The issue: 

Can Colorado Springs and The Broadmoor take advantage of another opportunity to enhance our national image?

What we think: 

Hosting the U.S. Senior Open golf tournament in 2018 plays to the strengths of the famous resort and the city.


Not many events deserve a promotional launch 49 weeks in advance. But the 2018 U.S. Senior Open, coming to The Broadmoor next June 25-July 1, definitely warrants such attention — and advance preparation.

The world’s most significant golf tournament for men 50 and older first visited The Broadmoor Golf Club in 2008, and the picturesque setting that weekend of the 18th hole was memorable enough that you can see it now on the championship’s internet homepage, 2018ussenioropen.com. The event produced an economic impact of more than $21 million for Colorado Springs — and that was a decade ago, on the threshold of recession.

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This time, with the city and region riding a wave of positive momentum and growth, the Senior Open should leave that number in the dust. But it’s not just about the business impact, FOX’s global TV coverage and assorted other media describing the scene here.

Moments such as this, bringing one of a major sport’s top events to our doorstep, give the host city and venue a rare chance to tell our story and convince a very large audience how extraordinary Colorado Springs and The Broadmoor truly are. The launch Tuesday provided just the first taste.

Timing is everything, and the second round of that Senior Open on Friday, June 29, 2018, will be The Broadmoor’s 100th birthday, with the entire week (practice rounds start literally the day after the next Broadmoor Pikes Peak International Hill Climb) as the climax of the famed resort’s centennial celebration. That means reliving a century of sports history, from Olympic figure skating champion Peggy Fleming and the old Broadmoor Ice Palace to international hockey (the 1980 Miracle on Ice team was chosen here), hill climbs with the legendary Unser family and other golf tournaments here such as Jack Nicklaus winning the 1959 U.S. Amateur. Hopefully the Senior Open organizers also can find old footage from the defunct Broadmoor Men’s Invitation (1921-1995), which peaked in the 1970s and ’80s with many players now in the senior age group, from Hale Irwin to Fred Couples, Mark O’Meara and Corey Pavin.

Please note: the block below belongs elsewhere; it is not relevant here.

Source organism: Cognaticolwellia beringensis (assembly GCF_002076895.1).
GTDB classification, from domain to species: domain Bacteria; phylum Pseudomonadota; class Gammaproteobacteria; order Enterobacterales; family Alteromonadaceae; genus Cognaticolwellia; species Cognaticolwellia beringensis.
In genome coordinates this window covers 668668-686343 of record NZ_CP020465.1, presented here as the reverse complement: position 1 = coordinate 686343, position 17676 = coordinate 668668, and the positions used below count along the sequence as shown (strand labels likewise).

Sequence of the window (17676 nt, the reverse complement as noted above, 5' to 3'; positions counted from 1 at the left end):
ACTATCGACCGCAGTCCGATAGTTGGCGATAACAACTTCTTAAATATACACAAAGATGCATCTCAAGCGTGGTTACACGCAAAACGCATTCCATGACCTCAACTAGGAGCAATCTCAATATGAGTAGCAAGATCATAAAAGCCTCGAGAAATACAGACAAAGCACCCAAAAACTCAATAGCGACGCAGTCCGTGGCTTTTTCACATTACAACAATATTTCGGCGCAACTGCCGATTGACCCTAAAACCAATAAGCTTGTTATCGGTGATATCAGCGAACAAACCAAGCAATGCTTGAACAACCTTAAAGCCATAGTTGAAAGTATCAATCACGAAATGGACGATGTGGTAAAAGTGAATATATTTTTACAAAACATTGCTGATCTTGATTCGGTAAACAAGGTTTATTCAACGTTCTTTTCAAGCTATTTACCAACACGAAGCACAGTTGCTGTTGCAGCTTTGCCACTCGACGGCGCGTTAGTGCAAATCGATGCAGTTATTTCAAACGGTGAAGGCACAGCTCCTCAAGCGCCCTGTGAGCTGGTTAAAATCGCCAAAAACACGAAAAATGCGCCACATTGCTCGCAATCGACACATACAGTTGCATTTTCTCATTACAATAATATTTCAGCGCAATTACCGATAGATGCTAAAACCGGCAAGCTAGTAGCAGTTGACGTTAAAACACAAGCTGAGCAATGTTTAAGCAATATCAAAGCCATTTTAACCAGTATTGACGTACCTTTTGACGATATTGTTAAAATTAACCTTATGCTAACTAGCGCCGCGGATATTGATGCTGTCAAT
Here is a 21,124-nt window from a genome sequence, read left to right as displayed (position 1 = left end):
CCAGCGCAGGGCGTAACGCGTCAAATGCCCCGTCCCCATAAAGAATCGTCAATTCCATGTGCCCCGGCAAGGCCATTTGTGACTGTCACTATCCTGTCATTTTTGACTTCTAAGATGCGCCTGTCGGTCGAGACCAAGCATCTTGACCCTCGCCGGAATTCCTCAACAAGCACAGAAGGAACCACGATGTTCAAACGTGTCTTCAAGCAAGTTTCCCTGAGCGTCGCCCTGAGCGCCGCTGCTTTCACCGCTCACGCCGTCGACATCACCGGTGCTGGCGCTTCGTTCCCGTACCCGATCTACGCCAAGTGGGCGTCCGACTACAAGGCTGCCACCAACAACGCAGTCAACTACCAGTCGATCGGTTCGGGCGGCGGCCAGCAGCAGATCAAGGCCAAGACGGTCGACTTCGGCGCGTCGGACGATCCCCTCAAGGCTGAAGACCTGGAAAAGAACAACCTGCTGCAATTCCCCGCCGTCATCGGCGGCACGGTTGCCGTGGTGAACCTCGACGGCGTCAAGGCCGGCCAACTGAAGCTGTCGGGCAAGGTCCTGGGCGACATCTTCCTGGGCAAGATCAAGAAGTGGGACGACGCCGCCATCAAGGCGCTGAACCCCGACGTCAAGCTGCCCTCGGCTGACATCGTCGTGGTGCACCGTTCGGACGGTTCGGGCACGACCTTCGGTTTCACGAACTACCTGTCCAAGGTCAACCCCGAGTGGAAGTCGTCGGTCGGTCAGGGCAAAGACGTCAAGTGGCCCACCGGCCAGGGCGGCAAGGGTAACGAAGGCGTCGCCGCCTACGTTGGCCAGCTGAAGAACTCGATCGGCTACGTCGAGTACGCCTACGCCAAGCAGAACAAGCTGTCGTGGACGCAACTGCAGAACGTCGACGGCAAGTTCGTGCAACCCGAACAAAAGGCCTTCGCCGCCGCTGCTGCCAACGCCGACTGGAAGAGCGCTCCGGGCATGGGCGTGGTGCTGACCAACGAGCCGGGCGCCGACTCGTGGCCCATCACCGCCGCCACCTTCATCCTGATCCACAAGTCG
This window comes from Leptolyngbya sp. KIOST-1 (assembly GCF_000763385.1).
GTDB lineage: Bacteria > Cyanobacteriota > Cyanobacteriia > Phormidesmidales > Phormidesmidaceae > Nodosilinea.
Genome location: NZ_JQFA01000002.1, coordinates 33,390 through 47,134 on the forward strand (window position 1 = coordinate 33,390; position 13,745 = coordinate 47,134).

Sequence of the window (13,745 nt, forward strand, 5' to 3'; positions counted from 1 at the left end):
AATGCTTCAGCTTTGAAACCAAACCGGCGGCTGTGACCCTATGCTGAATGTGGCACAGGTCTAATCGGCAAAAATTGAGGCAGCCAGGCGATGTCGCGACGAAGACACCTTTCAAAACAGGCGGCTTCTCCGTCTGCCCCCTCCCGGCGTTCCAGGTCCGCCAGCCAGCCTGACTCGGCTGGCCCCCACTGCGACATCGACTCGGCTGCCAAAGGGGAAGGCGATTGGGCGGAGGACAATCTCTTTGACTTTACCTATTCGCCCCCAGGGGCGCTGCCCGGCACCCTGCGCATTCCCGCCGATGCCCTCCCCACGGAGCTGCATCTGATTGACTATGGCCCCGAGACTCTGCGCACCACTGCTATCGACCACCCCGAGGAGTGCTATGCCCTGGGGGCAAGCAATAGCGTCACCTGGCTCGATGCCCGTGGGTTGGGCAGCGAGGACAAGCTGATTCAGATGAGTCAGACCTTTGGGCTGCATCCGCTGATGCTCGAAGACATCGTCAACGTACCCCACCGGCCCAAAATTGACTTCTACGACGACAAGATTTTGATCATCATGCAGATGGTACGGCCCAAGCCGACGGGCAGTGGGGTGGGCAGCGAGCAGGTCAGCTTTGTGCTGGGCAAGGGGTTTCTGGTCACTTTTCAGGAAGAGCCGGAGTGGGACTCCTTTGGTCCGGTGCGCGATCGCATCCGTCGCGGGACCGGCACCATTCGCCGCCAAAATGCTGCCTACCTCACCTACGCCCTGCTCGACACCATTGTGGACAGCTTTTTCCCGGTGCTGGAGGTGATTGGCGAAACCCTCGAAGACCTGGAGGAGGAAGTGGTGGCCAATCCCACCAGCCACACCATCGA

No other mid-size American city can claim that kind of sports history, and, with the U.S. Olympic Museum and Hall of Fame taking shape and The Broadmoor worthy of hosting more major golf championships, it’s not just in the past.

Mayor John Suthers drove the point home, calling the Senior Open “a huge economic driver” and telling about meeting International Olympic Committee president Thomas Bach at a torch-lighting in Greece. Suthers asked if Bach had been to Colorado Springs and he simply said, “Ah yes, The Broadmoor!”

But success in hosting a Senior Open isn’t measured in just history or dollars invested. As one official said Tuesday, it’s more than having a great golf course. It’s about a city that embraces the event. The organizers already have more than 1,500 volunteers committed, hoping for about 800 more. And the city, led by Suthers, is totally on board, with the recent new paving of Lake Avenue as one early signal.

We’ll be hearing much more about the 2018 Senior Open over the next 49 weeks. And when it arrives, we’ll see whether Colorado Springs can make the most of its latest shot on the national stage.  n CSBJ